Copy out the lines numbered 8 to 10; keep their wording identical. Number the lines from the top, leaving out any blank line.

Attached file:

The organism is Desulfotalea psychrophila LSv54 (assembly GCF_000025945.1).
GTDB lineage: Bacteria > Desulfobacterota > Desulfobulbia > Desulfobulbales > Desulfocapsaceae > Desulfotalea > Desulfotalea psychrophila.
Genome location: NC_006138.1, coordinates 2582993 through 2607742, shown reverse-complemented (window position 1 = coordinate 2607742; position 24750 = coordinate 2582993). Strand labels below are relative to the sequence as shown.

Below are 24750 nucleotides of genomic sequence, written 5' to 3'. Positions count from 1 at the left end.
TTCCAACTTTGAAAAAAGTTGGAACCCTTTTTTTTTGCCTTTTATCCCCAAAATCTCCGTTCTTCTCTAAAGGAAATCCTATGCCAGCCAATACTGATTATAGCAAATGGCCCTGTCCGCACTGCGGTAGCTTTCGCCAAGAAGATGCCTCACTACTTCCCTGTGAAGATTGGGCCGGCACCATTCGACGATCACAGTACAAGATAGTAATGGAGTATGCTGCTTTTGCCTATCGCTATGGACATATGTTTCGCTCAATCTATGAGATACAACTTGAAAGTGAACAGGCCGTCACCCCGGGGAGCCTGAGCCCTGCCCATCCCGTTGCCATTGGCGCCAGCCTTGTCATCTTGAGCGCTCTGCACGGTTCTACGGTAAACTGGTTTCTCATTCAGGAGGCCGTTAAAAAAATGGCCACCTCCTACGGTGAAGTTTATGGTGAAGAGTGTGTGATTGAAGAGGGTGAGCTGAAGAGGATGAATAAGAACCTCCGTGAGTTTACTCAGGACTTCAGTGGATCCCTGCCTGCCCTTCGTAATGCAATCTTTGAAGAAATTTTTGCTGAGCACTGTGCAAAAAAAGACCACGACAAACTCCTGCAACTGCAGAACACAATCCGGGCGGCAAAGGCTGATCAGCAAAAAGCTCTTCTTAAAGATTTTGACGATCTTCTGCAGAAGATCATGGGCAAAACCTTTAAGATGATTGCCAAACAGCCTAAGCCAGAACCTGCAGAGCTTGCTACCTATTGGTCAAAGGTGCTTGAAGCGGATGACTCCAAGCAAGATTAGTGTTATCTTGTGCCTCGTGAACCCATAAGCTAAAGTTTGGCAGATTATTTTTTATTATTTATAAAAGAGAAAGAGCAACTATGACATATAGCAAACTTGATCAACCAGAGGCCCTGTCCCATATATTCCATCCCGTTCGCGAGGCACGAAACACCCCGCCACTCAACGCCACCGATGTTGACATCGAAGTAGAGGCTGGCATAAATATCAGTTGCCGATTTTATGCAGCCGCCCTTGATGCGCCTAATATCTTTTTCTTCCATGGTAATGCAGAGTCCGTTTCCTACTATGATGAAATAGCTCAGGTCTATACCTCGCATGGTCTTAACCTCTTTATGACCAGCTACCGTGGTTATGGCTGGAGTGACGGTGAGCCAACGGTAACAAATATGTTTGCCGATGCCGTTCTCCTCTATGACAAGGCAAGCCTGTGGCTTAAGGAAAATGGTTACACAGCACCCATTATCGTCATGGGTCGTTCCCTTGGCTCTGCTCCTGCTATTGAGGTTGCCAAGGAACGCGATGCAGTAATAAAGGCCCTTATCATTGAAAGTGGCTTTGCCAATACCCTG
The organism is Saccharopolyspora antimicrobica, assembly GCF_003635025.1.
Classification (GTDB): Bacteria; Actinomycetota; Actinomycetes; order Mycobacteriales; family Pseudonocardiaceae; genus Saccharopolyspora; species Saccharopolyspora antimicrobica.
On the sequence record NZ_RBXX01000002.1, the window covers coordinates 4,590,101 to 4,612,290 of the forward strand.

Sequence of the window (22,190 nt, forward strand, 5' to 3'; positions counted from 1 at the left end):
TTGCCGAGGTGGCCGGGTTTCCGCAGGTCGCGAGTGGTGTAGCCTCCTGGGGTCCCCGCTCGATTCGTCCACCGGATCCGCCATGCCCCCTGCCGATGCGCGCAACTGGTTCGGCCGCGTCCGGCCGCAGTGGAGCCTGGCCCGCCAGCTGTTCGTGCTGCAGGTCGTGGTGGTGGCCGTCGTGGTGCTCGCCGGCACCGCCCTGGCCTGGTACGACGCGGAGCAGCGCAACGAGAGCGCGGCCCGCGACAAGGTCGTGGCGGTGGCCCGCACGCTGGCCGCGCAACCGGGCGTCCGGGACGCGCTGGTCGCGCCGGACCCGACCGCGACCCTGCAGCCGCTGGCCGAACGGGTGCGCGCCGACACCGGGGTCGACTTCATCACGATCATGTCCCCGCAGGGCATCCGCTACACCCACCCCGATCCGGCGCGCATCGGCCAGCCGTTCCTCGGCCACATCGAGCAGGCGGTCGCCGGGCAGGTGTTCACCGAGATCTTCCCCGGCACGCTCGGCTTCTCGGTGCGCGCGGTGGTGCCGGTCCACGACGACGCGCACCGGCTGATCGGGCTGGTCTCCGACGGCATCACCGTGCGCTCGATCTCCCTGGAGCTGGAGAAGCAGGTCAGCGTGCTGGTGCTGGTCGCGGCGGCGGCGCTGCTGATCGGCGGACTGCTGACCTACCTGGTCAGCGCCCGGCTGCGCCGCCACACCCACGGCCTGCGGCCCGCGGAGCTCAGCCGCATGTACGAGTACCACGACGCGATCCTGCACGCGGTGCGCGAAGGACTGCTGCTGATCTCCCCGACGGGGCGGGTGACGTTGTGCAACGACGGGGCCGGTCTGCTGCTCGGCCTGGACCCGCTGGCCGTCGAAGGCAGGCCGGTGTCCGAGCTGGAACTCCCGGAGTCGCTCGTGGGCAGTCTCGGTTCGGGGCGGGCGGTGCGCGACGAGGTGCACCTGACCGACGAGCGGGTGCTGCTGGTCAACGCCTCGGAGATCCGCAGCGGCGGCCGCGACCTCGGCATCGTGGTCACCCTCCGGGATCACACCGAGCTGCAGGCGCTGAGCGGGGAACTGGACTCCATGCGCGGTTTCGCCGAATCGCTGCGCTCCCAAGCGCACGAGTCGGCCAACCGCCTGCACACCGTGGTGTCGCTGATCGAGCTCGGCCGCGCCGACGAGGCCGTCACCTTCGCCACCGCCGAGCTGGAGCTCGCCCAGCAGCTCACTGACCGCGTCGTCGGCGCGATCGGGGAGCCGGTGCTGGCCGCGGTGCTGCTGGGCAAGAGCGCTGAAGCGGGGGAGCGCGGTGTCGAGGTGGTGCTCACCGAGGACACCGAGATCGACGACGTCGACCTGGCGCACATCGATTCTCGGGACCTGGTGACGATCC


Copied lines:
On the sequence record NZ_RBXX01000002.1, the window covers coordinates 4,590,101 to 4,612,290 of the forward strand.

Sequence of the window (22,190 nt, forward strand, 5' to 3'; positions counted from 1 at the left end):
TTGCCGAGGTGGCCGGGTTTCCGCAGGTCGCGAGTGGTGTAGCCTCCTGGGGTCCCCGCTCGATTCGTCCACCGGATCCGCCATGCCCCCTGCCGATGCGCGCAACTGGTTCGGCCGCGTCCGGCCGCAGTGGAGCCTGGCCCGCCAGCTGTTCGTGCTGCAGGTCGTGGTGGTGGCCGTCGTGGTGCTCGCCGGCACCGCCCTGGCCTGGTACGACGCGGAGCAGCGCAACGAGAGCGCGGCCCGCGACAAGGTCGTGGCGGTGGCCCGCACGCTGGCCGCGCAACCGGGCGTCCGGGACGCGCTGGTCGCGCCGGACCCGACCGCGACCCTGCAGCCGCTGGCCGAACGGGTGCGCGCCGACACCGGGGTCGACTTCATCACGATCATGTCCCCGCAGGGCATCCGCTACACCCACCCCGATCCGGCGCGCATCGGCCAGCCGTTCCTCGGCCACATCGAGCAGGCGGTCGCCGGGCAGGTGTTCACCGAGATCTTCCCCGGCACGCTCGGCTTCTCGGTGCGCGCGGTGGTGCCGGTCCACGACGACGCGCACCGGCTGATCGGGCTGGTCTCCGACGGCATCACCGTGCGCTCGATCTCCCTGGAGCTGGAGAAGCAGGTCAGCGTGCTGGTGCTGGTCGCGGCGGCGGCGCTGCTGATCGGCGGACTGCTGACCTACCTGGTCAGCGCCCGGCTGCGCCGCCACACCCACGGCCTGCGGCCCGCGGAGCTCAGCCGCATGTACGAGTACCACGACGCGATCCTGCACGCGGTGCGCGAAGGACTGCTGCTGATCTCCCCGACGGGGCGGGTGACGTTGTGCAACGACGGGGCCGGTCTGCTGCTCGGCCTGGACCCGCTGGCCGTCGAAGGCAGGCCGGTGTCCGAGCTGGAACTCCCGGAGTCGCTCGTGGGCAGTCTCGGTTCGGGGCGGGCGGTGCGCGACGAGGTGCACCTGACCGACGAGCGGGTGCTGCTGGTCAACGCCTCGGAGATCCGCAGCGGCGGCCGCGACCTCGGCATCGTGGTCACCCTCCGGGATCACACCGAGCTGCAGGCGCTGAGCGGGGAACTGGACTCCATGCGCGGTTTCGCCGAATCGCTGCGCTCCCAAGCGCACGAGTCGGCCAACCGCCTGCACACCGTGGTGTCGCTGATCGAGCTCGGCCGCGCCGACGAGGCCGTCACCTTCGCCACCGCCGAGCTGGAGCTCGCCCAGCAGCTCACTGACCGCGTCGTCGGCGCGATCGGGGAGCCGGTGCTGGCCGCGGTGCTGCTGGGCAAGAGCGCTGAAGCGGGGGAGCGCGGTGTCGAGGTGGTGCTCACCGAGGACACCGAGATCGACGACGTCGACCTGGCGCACATCGATTCTCGGGACCTGGTGACGATCC